What is JEA missing in its valuation of solar?

flaseiaBy arbitrarily valuing distributed rooftop solar at $0.075 per Kwh, JEA is overlooking the many quantifiable values that rooftop solar delivers to all ratepayers. With only 500 homes out of 427,000 JEA customers having solar on their roofs, the benefits of rooftop solar to all JEA ratepayers is just beginning to be recognized.

Distributed Rooftop Solar is a Net-Benefit to All JEA Ratepayers.
  1. Energy benefit – that actual amount of power produced on each rooftop lightens the generation and transmission load, which results in savings to all JEA ratepayers.
  2. Capacity benefit – more rooftop solar reduces the need for future power plant construction, which results in a savings to all JEA ratepayers.
  3. Private investments — the individual customer makes the investment in the system and bears all the costs and risks. Instead of all ratepayers chipping in to share the cost of new generation, rooftop solar is paid for by private investment, which results in a savings to all JEA ratepayers.
  4. Fuel saving benefit – consumers with rooftop solar use less fuel generated used by the utility, resulting in a savings to all JEA ratepayers.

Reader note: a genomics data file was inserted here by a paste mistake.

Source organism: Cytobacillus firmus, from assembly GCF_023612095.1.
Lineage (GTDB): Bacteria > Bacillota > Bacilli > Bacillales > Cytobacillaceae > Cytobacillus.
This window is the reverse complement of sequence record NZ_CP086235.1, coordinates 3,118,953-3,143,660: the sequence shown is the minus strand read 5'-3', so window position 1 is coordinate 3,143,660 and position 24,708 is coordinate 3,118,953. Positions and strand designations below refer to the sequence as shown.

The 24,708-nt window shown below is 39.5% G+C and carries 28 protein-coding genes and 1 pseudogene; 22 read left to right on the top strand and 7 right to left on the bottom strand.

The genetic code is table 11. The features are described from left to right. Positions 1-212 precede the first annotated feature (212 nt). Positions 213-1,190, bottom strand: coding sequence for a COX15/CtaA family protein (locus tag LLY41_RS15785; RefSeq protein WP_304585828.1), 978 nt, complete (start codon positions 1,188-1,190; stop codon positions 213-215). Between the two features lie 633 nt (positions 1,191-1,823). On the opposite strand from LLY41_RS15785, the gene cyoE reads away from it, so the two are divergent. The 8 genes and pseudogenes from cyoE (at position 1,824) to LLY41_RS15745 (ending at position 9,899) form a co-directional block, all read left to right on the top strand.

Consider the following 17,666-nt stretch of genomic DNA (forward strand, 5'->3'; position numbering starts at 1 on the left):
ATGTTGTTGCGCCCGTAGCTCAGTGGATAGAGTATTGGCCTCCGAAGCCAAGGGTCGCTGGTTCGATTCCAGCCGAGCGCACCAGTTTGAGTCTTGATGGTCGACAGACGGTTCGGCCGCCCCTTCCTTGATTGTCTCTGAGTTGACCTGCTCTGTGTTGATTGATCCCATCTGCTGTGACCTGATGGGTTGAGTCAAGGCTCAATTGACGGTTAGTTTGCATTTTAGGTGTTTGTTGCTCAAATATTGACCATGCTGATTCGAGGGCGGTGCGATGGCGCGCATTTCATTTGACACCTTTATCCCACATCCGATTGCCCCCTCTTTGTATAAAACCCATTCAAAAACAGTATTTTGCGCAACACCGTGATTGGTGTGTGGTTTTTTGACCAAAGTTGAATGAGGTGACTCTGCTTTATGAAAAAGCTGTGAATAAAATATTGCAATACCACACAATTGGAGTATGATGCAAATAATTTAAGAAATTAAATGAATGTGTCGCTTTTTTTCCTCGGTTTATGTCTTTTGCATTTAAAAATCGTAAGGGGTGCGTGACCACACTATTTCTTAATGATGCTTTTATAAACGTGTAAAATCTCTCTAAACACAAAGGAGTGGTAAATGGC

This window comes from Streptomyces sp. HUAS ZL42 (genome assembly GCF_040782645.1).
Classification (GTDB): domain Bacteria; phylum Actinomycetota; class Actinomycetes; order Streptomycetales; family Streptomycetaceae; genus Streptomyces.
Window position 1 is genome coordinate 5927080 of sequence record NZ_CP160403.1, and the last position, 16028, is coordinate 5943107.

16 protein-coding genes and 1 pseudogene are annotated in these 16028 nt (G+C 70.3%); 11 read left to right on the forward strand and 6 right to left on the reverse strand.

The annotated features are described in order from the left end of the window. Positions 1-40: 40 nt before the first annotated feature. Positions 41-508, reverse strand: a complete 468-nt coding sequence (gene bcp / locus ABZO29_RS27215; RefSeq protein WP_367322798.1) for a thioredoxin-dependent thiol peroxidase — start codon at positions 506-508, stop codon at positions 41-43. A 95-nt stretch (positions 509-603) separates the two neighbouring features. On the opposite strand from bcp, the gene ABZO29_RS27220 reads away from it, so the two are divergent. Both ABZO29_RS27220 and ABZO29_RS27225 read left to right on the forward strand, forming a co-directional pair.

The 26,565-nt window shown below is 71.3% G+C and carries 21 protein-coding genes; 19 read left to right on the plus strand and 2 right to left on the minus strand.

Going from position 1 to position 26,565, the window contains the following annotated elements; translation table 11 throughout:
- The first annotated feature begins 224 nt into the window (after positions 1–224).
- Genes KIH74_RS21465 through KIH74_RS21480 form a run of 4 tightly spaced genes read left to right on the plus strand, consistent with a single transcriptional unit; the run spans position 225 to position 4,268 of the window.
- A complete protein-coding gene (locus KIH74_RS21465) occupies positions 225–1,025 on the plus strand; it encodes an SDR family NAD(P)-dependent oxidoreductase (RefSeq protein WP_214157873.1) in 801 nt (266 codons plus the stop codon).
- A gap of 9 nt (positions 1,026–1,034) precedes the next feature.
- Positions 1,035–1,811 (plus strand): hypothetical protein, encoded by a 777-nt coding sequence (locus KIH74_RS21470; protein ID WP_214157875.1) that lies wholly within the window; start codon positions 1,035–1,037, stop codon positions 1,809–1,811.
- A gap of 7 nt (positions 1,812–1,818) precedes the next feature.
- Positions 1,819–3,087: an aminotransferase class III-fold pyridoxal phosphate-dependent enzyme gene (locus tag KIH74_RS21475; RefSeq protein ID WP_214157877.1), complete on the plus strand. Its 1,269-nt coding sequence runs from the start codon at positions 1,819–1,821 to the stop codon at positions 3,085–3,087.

5. Reduced Transmission & Distribution line losses – transmission and distribution systems are massively inefficient. Rooftop solar virtually eliminates transmission loss when excess electricity is shipped to the grid and consumed by the nearest neighbor, which results in a savings to all JEA ratepayers.
  6. Fuel hedge benefits – solar uses no fuel, therefore no need for the utility to enter into fuel hedging contracts. Fuel hedge contract premiums are passed on to customers – a lot of price volatility associated with fossil fuels. Reducing these contracts is a savings to all JEA ratepayers.
  7. Environmental benefit – solar uses no water, has no emissions, therefore has no environmental compliance costs – power with no compliance costs is a huge benefit to the utility – especially one as coal-heavy as JEA. Reducing these environmental compliance costs is a savings to all JEA ratepayers.
  8. Economic benefit – job creation and the economic multiplier associated with those jobs, not to mention money staying in the local community instead of paid to JEA to partially pay for fuel (coal/natural gas) imported from out of state.

Special thanks to FlaSEIA for all their hard work in fighting JEA’s proposed changes to their net-metering policies.